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USC Viterbi scholar to lead research on brain-machine interfaces

Eight international universities will take part in the study focusing on neuroscience, machine learning and signal processing

Maryam Shanechi of USC VIterbi
USC Viterbi Assistant Professor Maryam Shanechi (Photo/Will Taylor)

A five-year, $11.25 million Multidisciplinary University Research Initiative grant has been awarded to a USC researcher who will lead a team developing brain-machine interfaces to enhance human decision-making.

The  award given by the U.S. Department of Defense and the U.K. Ministry of Defence aims to connect scholars in neuroscience, machine learning and signal processing. The work will focus on developing new methods for modeling neural, behavioral and physiological data from humans in an attempt to understand the brain’s multisensory processing.

USC’s Maryam Shanechi will lead the team including researchers from Cold Spring Harbor Laboratory, Harvard University, New York University, the University of California, Berkeley, Imperial College London, University College London and the University of Essex.

The researchers will study how a person’s decision-making processes work and how humans integrate multisensory input such as visual and auditory cues into a unified percept — for example, how the brain integrates the sight of moving lips with the sound of speech to better recognize it.

The team will generate computational models to create increasingly intelligent interfaces to enhance human performance. The results could be used to enhance a pilot’s decisions or to help a person controlling a vehicle while dealing with distractions.

The steps ahead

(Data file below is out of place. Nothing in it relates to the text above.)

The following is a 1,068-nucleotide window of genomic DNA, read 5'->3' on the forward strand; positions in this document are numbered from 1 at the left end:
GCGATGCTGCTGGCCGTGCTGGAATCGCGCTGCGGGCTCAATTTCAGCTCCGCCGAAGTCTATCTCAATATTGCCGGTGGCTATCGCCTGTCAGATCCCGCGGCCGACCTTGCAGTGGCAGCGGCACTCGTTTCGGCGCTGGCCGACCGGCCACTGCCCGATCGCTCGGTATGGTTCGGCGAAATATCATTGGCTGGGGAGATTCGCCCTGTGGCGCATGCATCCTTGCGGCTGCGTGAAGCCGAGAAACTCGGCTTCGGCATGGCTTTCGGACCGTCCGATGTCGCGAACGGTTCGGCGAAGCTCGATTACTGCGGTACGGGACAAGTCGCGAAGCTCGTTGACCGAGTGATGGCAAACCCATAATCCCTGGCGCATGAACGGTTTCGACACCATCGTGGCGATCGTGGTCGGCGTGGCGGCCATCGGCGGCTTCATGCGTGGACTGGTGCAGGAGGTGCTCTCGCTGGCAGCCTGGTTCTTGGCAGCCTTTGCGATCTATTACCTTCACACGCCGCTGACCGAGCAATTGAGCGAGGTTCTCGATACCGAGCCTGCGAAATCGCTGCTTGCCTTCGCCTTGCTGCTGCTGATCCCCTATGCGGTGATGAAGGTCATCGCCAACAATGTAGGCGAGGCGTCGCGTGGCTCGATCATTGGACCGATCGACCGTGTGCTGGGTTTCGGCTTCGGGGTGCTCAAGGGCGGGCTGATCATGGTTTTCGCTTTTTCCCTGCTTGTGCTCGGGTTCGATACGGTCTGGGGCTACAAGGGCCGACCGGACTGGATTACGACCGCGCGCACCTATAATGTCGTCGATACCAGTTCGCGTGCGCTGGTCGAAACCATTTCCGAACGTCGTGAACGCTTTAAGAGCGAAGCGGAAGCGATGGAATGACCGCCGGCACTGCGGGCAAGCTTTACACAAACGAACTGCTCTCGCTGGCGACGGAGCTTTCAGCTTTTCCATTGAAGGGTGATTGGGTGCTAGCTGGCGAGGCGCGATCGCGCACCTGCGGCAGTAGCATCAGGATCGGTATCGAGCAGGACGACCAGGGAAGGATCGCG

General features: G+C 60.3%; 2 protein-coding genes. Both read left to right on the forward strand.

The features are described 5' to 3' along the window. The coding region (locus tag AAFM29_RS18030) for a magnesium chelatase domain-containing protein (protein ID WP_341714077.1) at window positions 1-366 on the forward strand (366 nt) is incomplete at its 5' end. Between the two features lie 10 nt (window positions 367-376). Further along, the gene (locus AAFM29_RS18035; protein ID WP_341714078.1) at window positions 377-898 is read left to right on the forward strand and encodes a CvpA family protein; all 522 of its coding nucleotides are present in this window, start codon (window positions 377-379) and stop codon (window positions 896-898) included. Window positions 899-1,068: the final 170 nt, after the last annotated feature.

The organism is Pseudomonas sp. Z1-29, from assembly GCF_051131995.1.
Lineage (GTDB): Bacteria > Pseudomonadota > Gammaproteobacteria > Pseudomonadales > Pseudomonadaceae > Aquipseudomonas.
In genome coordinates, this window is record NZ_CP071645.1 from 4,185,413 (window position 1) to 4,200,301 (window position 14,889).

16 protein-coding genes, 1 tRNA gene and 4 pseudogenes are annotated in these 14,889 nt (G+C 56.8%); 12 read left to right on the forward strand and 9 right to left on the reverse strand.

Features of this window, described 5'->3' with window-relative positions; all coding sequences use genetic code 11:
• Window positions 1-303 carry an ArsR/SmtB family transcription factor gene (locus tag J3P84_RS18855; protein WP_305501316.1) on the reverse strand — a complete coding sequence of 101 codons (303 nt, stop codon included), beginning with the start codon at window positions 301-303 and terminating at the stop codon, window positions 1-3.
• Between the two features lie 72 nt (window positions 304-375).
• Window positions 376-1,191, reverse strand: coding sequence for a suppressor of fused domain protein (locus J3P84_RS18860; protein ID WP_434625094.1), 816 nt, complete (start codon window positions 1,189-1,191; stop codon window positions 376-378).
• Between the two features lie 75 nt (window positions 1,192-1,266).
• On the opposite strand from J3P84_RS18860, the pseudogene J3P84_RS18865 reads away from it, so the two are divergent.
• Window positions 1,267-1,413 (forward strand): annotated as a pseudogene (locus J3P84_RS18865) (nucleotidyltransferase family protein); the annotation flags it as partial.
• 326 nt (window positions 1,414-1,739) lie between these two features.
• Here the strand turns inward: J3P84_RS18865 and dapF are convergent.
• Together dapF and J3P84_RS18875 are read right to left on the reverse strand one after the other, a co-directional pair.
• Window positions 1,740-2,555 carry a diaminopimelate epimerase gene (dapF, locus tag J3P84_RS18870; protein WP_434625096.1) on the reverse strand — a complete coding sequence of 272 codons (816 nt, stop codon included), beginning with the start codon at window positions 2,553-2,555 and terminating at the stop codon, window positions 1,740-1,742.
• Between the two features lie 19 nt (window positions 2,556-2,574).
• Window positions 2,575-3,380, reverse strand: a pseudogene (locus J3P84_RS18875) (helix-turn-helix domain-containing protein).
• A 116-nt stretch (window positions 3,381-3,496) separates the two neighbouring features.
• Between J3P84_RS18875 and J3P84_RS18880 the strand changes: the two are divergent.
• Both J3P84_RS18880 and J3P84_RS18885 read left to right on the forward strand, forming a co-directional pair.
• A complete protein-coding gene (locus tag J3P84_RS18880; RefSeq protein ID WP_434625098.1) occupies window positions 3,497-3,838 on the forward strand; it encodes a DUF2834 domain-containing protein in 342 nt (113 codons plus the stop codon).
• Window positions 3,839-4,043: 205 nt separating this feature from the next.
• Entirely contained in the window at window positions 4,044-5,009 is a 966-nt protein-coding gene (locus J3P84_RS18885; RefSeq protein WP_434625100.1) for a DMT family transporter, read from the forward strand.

The first step to building these intelligent interfaces will be to record human neural activity in real-time, as people interact with a machine and then use that recoding to estimate cognitive mental states — i.e., a person’s alertness or fatigue, his or her focus and how confident that individual might be when a quick decision is required.

The next step will be to create a brain-computer interface incorporating estimated mental states such as situational awareness, confidence in a decision and even the anticipation of a subject’s action. The experiments will be conducted at the aforementioned institutions with the collaboration of Charles Liu, professor of neurological surgery and director of the USC Neurorestoration Center at the Keck School of Medicine of USC.

“The fact that the Department of Defense entrusted the leadership of this [project] to a junior faculty member such as Professor Shanechi is an emphatic endorsement of her remarkable talents in research, scholarship and leadership,” said USC Viterbi School of Engineering Dean Yannis C. Yortsos.

I am very excited about this award because it brings together a diverse team of scholars across engineering, computer science and neuroscience.

Maryam Shanechi

“I am very excited about this award because it brings together a diverse team of scholars across engineering, computer science and neuroscience,” said Shanechi, assistant professor and holder of the Viterbi Early Career Chair in the Ming Hsieh Department of Electrical Engineering.

“So far, brain-machine interface research has mainly focused on restoration of human function and treatment of neurological disorders. In this effort, we will aim to build the next generation of brain-machine interfaces,” she added.

Shanechi is a past recipient of a National Science Foundation Career Award. She has been named one of the world’s Top 35 Innovators Under 35 by MIT Technology Review and one of the Popular Science Brilliant 10.

The Multidisciplinary University Research Initiative award is one of 23 such awards given this year to academic institutions.

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USC Viterbi scholar to lead research on brain-machine interfaces

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